There is a plethora of legislation relating to both reducing and dealing with the aftermath of dangerous spills.
The Dangerous Substances and Explosive Atmospheres Regulations 2002 – known as DSEAR – are a set of Regulations concerned with protection against risks from fire, explosion and similar events “arising from dangerous substances used or present in the workplace” (HSE).
These Regulations apply to employers and the self-employed at workplaces where a dangerous substance is present or could be present. As with both COSHH Regulations and COMAH, DSEAR requires you to carry out a risk assessment of any work activities involving dangerous substances and:
- provide measures to eliminate or reduce risks as far as is reasonably practicable;
- provide equipment and procedures to deal with accidents and emergencies;
- provide information and training to employees; and
- classify places where explosive atmospheres may occur into zones and mark the zones where necessary.
Information on emergency procedures should be made available to employees and the emergency services.
If you assess that an accident, incident or emergency could arise, for example a fire, or a significant spillage, because of the quantity of dangerous substances at your workplace, you must arrange:
- suitable warning (including visual and audible alarms) and communication systems;
- escape facilities, if required by the risk assessment;
- emergency procedures to be followed in the event of an emergency;
- equipment and clothing for essential personnel dealing with the incident; and
- practice drills.
COMAH applies to industrial sites where quantities of dangerous substances are kept or used – usually sites that manufacture, process or store dangerous chemicals or explosives, or nuclear sites.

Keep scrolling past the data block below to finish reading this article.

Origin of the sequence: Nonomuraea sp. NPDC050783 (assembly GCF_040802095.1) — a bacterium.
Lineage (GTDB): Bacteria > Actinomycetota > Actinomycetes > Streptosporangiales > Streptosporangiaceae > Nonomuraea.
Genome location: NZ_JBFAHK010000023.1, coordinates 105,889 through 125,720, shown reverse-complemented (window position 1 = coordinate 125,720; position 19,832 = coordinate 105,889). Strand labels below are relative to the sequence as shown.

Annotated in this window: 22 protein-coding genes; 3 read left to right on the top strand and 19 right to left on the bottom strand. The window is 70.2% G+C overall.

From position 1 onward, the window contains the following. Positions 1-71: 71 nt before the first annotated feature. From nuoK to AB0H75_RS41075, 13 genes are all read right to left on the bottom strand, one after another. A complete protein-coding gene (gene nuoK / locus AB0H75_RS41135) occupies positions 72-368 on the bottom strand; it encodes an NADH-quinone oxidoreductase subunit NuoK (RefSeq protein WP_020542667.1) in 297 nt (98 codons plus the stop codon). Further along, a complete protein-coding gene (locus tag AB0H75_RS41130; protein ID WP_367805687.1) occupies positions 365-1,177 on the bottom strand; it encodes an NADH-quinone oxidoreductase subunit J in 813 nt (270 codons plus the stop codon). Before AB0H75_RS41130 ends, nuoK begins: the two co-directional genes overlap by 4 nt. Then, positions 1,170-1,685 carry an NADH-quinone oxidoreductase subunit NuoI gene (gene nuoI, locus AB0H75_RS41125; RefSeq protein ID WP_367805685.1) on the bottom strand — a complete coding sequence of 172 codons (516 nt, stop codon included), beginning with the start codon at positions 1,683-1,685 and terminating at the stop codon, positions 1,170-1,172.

Advises Jan Burgess of CMS Cameron McKenna:
“Companies regulated under COMAH fall into two categories – either the lower or upper tier – depending on the quantity of dangerous substances present at a site. Lower tier duties apply to all operators covered by the Regulations, and involve notification to the HSE and EA (or SEPA) of the presence of any dangerous substance.
“There is also a requirement to prepare a written major accident prevention policy (MAPP) setting out the overall aims and principles of action for controlling major accident hazards.”
If the quantity of a substance held at a particular site is above the threshold laid down in COMAH, the operator producing the substance will fall within the upper tier. Additional duties include an obligation to prepare a safety report, which should include:
- information on the safety management system;
- organisation of the site and its surroundings; and
- likely causes, probability and consequences of a major accident.
Companies falling within the upper tier must also prepare an on-site emergency plan, and provide information to Local Authorities to assist them in the preparation of an off-site plan. Emergency plans must be reviewed and (where necessary) revised at least every three years.